Companies are rightly concerned with figuring out what to do about millennials. Two of the biggest questions on that front are about how to manage a multigenerational workplace and retain their best young talent—both questions that the International Consortium for Executive Development Research's (ICEDR) recent report sets out to answer, with a special eye to millennial women. These are the five key requests the ICEDR says millennial women ask of employers:
- "Know me": Invest the time to understand me as a person and what interests me both inside and outside of work.
- "Challenge me": I want to have continued opportunities to learn and grow.
- "Connect me:" Relationships are important—I want to interact and collaborate with a wide network of people.
- "Inspire me": I want to derive a sense of meaning from my work.
- "Unleash me": I want to take good risks and have autonomy over my time and projects.
While it's true that women and millennials face unique challenges in the workplace that others don't, addressing them might be easier than companies seem to think. When it comes down to the essential elements needed to thrive at work, one size pretty much does fit all.
So why aren't we getting it right? For starters, it may be that the pursuit of a workplace "framework for women" or a "model for millennials" is leading us to lose sight of the fundamentals. At base, the same ingredients that drive success for a male baby boomer are the same as those for a female millennial. It might actually serve organizations and their employees—all their employees—better to refocus on those shared features.
If you glance over the ICEDR's framework, you'll notice plenty of congruence with a handful of other recent models for workplace well-being and success. For instance, what researchers call "centered leadership" is built on these five dimensions:
- Framing (adapting to change and building self-awareness)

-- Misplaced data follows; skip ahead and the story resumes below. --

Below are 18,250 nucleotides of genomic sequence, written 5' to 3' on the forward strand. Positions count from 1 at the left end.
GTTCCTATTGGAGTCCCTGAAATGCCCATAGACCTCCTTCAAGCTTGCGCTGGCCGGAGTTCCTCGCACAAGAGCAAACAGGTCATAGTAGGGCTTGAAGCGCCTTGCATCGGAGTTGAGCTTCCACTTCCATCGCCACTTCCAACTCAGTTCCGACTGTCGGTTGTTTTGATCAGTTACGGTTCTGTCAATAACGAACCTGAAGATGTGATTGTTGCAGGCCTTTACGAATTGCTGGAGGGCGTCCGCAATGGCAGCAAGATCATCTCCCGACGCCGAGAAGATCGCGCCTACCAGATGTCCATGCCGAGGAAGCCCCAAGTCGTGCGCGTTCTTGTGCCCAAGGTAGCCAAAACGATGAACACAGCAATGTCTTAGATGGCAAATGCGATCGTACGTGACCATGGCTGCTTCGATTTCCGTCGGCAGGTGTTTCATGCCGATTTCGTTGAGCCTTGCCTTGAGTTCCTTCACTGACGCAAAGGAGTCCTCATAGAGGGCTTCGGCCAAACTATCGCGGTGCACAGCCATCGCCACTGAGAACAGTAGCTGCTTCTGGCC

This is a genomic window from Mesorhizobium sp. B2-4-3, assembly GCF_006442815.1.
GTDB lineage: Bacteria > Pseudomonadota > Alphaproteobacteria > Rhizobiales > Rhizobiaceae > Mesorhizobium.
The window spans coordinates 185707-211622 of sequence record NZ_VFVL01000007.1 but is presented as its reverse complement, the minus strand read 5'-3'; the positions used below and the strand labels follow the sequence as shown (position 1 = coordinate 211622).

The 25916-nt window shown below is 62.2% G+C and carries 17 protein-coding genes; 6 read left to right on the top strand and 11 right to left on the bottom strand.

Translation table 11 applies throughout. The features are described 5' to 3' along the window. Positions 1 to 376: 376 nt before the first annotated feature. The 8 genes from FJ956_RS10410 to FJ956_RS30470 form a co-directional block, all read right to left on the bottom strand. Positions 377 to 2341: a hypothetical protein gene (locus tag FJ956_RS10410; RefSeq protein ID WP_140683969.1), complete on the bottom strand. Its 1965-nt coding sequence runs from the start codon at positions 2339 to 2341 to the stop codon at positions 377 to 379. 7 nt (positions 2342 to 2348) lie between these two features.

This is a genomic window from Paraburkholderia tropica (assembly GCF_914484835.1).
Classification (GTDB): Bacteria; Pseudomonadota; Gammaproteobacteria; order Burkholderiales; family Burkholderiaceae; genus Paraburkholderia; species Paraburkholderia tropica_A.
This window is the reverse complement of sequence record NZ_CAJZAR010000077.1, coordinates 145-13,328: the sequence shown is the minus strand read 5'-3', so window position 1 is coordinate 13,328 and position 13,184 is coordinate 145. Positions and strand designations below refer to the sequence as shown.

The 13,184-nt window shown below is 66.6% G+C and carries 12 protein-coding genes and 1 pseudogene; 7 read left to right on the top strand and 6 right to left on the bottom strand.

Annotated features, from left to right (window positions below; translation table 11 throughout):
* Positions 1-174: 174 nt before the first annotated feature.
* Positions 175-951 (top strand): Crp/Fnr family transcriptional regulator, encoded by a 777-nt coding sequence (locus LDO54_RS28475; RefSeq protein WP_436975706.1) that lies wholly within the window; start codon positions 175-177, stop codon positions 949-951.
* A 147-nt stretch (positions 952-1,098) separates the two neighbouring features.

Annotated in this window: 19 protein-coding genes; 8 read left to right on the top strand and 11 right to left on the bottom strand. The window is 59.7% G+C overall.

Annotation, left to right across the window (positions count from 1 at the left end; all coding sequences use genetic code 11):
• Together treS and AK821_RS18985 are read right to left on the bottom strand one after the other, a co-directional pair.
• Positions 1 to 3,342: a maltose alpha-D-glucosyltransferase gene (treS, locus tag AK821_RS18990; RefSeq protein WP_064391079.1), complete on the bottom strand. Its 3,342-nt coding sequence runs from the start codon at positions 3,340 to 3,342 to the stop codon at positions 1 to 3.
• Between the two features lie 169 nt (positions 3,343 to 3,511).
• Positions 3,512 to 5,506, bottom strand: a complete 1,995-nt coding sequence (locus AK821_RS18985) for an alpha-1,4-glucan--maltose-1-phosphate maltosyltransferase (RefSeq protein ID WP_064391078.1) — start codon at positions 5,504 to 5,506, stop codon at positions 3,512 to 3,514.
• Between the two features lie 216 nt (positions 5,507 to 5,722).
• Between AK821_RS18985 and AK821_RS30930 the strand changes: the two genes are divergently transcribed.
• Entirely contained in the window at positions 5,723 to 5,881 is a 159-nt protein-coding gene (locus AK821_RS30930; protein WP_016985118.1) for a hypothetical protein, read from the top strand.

- Energizing (tapping into the our natural energy reserves and rhythms)
- Connecting (interacting and collaborating with a wide network of people)
- Engaging (taking good risks and using your voice)
Sound familiar? This framework, too, was developed specifically with women leaders in mind, yet McKinsey acknowledges, "It is the centered women or man who sustains a successful leadership journey." The "PERMA" model of well-being developed by Dr. Martin Seligman likewise consists of five elements:
- Positive emotions
Of course, five may simply be a practical number for management experts to convey their research. But the bigger point is that their substance is remarkably similar. Here are a few basic strategies, drawn from these and other models, that leaders and managers can use to help everyone in their organizations thrive, age and gender aside.
One of the consistent themes in many models of leadership and well-being is having good relationships. That makes sense: Success in so many facets of life depends on how you approach interactions with other people. At work, people differ in their preferences for reciprocity—how much they prefer to give versus take. According to Wharton Professor Adam Grant, takers like to get more than they give, while givers focus more on other's needs. Matchers are a mix of the two, striking an even balance between giving and taking.